At first, with the awful spasms following so quickly upon one another, it seemed impossible she could be saved, but gradually they came less frequent and their strength weakened. Finally, they passed off altogether and we could see her agony was ended and that she was going to live. She lay limp and exhausted, but she was saved. Dosed with brandy and wrapped in a blanket, she was carried into the house and laid before the kitchen fire.

In the meantime, Jupiter was much better. He had had no very bad spasms, but, limp and sweating profusely, he looked a dreadfully sick animal. Given brandy, too, he was also blanketted and laid before the fire alongside of his mate.

It was not difficult to be quite certain how the poison, which my master said had been strychnine, had been picked up by the dogs, as Rahm found the remains of two pigeons lying in the yard. He brought them to his master who, after one quick glance at them, without a word disappeared into the house and I heard him going up the stairs to the upper story. In all my life, never before nor since have I seen such cold fury upon anyone's face. I knew he must have been sharing every spasm of the agony of his so-loved Alsatians, and I thought he looked like a madman controlling himself only with great difficulty.

A very few minutes later he came quickly into the kitchen where Rahm, his wife and I were looking after the dogs, and issued a sharp peremptory order in Hindustani to Rahm who nodded understandingly and at once left the room. Then he turned to me. "You stay where you are, Polly," he said curtly. "Through the telescope I've seen two men hiding behind those rocks under Black Tor and I am going out to deal with them."

But with his following after Rahm, I felt I must see what was going on and, disregarding Mrs. Rahm's insistence I should obey her master's order, ran up to the roof to look through the telescope myself. It was housed in a glass-walled dome-like structure, half sunk in the roof itself which was flat at that end of the house. Even at a short distance away the dome was not very conspicuous, though it allowed the telescope to be swung round in every direction upon its tripod. As my master had left it, the telescope was now pointing direct on to Black Tor and took in very clearly the line of rocks at its foot he had referred to. They were about breast high and I stared hard and breathlessly at them. However I could pick out no movement of anyone behind them.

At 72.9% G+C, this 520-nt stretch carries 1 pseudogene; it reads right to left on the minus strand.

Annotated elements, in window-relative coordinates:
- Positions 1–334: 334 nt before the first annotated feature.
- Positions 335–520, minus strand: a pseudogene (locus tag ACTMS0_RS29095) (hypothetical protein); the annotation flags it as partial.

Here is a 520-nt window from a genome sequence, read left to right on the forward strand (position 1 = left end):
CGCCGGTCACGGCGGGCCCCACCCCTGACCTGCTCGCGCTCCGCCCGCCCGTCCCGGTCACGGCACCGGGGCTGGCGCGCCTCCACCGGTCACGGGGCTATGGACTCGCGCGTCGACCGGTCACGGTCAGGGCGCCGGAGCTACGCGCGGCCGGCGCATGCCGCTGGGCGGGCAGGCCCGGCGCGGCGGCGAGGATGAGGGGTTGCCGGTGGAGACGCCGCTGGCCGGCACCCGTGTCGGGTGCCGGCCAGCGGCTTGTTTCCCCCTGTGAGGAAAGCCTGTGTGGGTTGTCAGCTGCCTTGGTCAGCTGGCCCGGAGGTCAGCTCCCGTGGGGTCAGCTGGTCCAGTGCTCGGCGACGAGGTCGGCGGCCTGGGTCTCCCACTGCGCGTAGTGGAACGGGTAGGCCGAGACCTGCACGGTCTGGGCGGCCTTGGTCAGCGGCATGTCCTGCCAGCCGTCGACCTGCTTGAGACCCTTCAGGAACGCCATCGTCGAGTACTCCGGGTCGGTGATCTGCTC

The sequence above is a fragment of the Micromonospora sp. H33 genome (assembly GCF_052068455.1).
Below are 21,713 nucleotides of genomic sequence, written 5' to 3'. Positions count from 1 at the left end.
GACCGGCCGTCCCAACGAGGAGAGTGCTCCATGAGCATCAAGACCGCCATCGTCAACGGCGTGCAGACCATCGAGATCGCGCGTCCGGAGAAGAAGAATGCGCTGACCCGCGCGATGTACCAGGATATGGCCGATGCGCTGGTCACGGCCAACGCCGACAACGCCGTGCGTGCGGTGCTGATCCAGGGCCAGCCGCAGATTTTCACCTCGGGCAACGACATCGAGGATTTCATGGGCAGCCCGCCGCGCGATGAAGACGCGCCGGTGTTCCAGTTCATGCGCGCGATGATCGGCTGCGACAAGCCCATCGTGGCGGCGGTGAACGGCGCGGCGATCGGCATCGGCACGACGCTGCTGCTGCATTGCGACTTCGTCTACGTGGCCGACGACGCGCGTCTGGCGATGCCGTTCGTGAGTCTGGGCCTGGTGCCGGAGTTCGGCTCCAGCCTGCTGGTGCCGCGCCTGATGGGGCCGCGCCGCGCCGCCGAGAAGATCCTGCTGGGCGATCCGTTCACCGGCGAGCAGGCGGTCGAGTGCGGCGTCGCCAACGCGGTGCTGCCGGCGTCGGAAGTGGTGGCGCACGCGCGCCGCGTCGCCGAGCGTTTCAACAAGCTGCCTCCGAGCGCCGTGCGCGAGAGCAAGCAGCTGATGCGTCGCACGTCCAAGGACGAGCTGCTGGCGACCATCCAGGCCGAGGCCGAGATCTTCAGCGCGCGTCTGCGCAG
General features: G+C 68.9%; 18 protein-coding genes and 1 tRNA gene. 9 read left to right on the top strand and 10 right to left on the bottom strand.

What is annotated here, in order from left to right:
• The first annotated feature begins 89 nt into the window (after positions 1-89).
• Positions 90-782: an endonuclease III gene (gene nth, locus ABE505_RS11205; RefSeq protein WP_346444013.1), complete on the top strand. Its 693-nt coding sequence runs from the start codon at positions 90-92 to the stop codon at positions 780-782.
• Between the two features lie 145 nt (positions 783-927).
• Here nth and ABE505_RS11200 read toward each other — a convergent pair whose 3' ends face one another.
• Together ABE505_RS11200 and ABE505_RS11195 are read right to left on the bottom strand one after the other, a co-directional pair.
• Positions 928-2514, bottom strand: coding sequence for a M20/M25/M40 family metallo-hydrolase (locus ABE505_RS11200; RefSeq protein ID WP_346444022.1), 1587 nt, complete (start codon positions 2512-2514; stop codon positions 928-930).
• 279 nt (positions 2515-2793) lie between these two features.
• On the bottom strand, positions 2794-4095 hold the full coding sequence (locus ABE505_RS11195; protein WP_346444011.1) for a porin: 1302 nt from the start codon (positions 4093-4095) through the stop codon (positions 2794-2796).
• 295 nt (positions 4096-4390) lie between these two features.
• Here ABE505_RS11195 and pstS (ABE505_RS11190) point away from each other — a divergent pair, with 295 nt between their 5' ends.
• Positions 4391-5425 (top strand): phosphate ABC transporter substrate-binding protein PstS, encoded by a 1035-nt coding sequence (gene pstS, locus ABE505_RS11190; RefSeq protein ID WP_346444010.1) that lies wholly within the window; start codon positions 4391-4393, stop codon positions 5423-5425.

My attention, however, was soon drawn to much nearer the house, and there was no longer any need for me to look through the telescope. In one direction I saw Rahm striding along with a rifle upon his shoulder. In another, also with a rifle upon his shoulder, my master was walking quickly and, to my horror, I saw he had got Sakao with him. The wolf was wearing his big collar and straining hard at the attached chain.

It was no wonder I felt scared, for I knew that if Sakao were loosed he would savage anyone, and I was fearful that in the mood my master then was, with the thought of the agony his loved Alsatians had gone through so upper most in his mind, there was no knowing to what length of punishment he would go.

I very soon took in what it was intended should happen. With my master going one way and Rahm the other, whoever were hiding behind that line of rocks would soon in one direction or the other be exposed to the fire of their rifles. Even if the hidden men were armed with pistols, they would be helpless against rifles, as they could be picked off long before their attackers came within pistol range.